Posts Tagged ‘watching’

July Diversions

03
August
2016

Here’s what I was up to in July…

READING

The White Cat and the Monk by Jo Ellen Bogart, Sydney Smith [Picture Book]
A lovely picture book inspired by one of my favorite bits of actual history: the Irish monk who wrote a poem about his cat, comparing the cat’s hunting to his own scholarly work.

Crown of Midnight by Sarah J. Maas [YA Fantasy]
More adventure, more magic, more romance. I started reading this series because they’re so tremendously popular and I wanted to study what they were doing right, but the deeper I get the more I’m just enjoying the story. On the other hand, one particular plot point in this book left me very unhappy and uncomfortable in terms of the treatment of characters of color, even though it made sense storywise. I’m going to keep reading because I love a lot of the other elements of the series, but I want to make that comment here as a caveat to other readers.

Exit, Pursued by a Bear by E. K. Johnston [YA Contemporary]
An incredibly compelling (I could not stop reading) and ultimately uplifting book about a very painful topic. But I don’t want to label this as an “issues” book because it’s so much more than that. It made me care about cheerleading, It made me love these characters, and root for them living their lives, not just surviving a harrowing experience. I loved how it so thoughtfully and deftly explored aspects of personal choice, friendship, gender roles and expectations, and dealing with trauma.

Ms. Marvel, Vol. 5: Super Famous by G. Willow Wilson, Takeshi Miyazawa, Adrian Alphona, Nico Leon [YA Graphic Novel]
This series continues to be so delightful and rich and wonderful. I especially love how Kamala is having to balance all the different parts of her life; so often we see a character struggling with a bunch of responsibilities that they *don’t* want, and ultimately the message is about not wasting time on things that aren’t important to you. It was refreshing to see Kamala confronting the fact that she actually loves all her responsibilities and *wants* to say yes to everything, especially since that’s more true to my own experience (both as a teen, and an adult). And bonus points for the wonderful way the series is handling Kamala’s relationship with her long-time best friend who she loves but just can’t be in a relationship with due to her superheroing. I love that we see him in a new relationship with an awesome, smart new girlfriend who isn’t portrayed as the villain just because she’s a sort of “rival”, and see Kamala navigating that challenge and making mistakes and learning from them.

Jem and the Holograms, Volume 2: Viral by Kelly Thompson, Emma Vieceli, Corin Howell, Amy Mebberson, Maria Victoria Robado [YA Graphic Novel]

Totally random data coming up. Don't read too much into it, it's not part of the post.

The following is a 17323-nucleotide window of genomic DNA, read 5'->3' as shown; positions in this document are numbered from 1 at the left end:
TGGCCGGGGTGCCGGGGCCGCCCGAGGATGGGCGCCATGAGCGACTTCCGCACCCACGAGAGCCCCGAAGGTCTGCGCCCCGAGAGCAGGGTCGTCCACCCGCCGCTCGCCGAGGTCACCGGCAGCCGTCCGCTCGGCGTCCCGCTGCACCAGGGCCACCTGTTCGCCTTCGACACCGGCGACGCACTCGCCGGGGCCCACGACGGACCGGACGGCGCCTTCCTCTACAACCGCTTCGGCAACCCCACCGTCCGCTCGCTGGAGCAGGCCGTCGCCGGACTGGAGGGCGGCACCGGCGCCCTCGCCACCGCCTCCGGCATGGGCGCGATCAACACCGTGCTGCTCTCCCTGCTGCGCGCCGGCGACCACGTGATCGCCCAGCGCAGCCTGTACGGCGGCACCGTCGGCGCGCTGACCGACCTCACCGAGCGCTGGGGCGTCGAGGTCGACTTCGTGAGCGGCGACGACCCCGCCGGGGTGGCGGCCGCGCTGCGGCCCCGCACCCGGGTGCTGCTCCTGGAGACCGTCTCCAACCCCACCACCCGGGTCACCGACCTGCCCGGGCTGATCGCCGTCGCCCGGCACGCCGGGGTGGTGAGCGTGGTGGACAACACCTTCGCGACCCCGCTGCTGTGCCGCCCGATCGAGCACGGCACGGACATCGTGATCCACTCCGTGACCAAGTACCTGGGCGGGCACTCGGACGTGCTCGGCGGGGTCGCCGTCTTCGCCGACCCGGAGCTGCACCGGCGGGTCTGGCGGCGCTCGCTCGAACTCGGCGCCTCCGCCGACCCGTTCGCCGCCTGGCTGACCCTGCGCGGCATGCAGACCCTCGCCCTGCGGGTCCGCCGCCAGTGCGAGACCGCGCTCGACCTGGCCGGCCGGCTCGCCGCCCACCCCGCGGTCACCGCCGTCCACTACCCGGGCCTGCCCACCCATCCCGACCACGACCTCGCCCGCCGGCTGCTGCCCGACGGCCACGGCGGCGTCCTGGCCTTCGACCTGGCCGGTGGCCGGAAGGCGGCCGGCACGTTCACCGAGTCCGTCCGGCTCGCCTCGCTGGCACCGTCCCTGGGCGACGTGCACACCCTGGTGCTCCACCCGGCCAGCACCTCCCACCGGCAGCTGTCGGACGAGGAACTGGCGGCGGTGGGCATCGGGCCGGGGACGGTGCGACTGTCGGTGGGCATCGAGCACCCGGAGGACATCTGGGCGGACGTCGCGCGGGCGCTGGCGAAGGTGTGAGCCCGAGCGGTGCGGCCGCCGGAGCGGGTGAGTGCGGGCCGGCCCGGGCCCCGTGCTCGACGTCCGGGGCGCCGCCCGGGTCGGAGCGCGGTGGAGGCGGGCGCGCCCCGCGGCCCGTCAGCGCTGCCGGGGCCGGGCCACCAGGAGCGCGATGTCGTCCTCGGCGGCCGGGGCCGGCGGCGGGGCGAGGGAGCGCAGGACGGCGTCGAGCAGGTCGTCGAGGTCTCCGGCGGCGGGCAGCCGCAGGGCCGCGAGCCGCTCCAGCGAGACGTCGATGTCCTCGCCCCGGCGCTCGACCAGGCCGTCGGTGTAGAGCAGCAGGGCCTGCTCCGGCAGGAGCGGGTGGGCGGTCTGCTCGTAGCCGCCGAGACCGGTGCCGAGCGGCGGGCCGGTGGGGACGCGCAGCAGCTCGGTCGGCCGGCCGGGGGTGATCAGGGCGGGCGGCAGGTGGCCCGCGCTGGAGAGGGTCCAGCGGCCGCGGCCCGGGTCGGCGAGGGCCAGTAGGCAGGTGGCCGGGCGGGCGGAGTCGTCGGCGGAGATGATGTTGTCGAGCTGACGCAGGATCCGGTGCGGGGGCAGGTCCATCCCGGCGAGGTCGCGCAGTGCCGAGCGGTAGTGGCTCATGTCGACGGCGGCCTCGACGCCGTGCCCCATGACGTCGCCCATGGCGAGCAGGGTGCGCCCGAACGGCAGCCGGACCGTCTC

Delightful, rich and wonderful are good words for this volume too. My favorite bits are the Stormer-Kimber romance and the effervescent joy of the colorful art and seeing all these cool different female characters interacting with each other.

Monstress, Vol. 1: Awakening by Marjorie Liu, Sana Takeda [Adult Graphic Novel]
I actually read this as individual issues but the collected Volume One is now available so I’m listing it here since it is an amazing work of art. A complex and multi-layered world and characters, swinging from pure beauty to harsh, gruesome horror. Unlike anything else I’m reading.

Saga, Volume 6 by Brian K. Vaughan, Fiona Staples [Adult Graphic Novel]
Still wonderful! Everything else I can say is a spoiler!

Seveneves by Neal Stephenson [Adult Science Fiction]
I am a sucker for disaster movies, and this book is basically one big long disaster movie (or at least, the first two thirds are– the last third takes place 5000 years after the event) with a lot of bonus scientific digressions on orbital mechanics and space-station architecture. Which made is an excellent book for my tastes, though I suspect some readers may want to skim a bunch. It’s also a tremendously thought-provoking book, and also one of the most harrowing books I’ve read recently. I rarely get nightmares from books but the overwhelming dread of the basic premise here really struck me hard: all life, all human civilization on the surface of the earth is going to be wiped out in the aftermath of the breakup of the moon. Humanity will survive in the form of a few thousand people sent into space who must then persist for 5000 years, at which point they’ll need to reseed the Earth with life and recolonize it. This was a book that left me thinking, left me wanting to talk to other readers about the choices the characters made, the shape of the societies that endured, and so much else.

WATCHING

Stranger Things
This Netflix original series was even better than the talk online led me to expect: amazing story, perfect pacing, excellent acting, detailed, pitch-perfect 80s-era costumes/sets/music. We watched all eight episodes in three days, and I still wish there were more RIGHT NOW. I am so glad to hear there is a second season coming!

Editing to add: There was one element of the show that did bother me, which was the treatment of one particular female character, Barb (one of my favorites, possibly because she reminded me of myself) . I just had a friend share the link to this article that really pinpointed why Barb’s story was problematic, and also explored some other critical commentary I found really interesting. Again, I did love the show and recommend it, but I would love it even more if it addresses the issues laid out in that article in Season 2!

Ghostbusters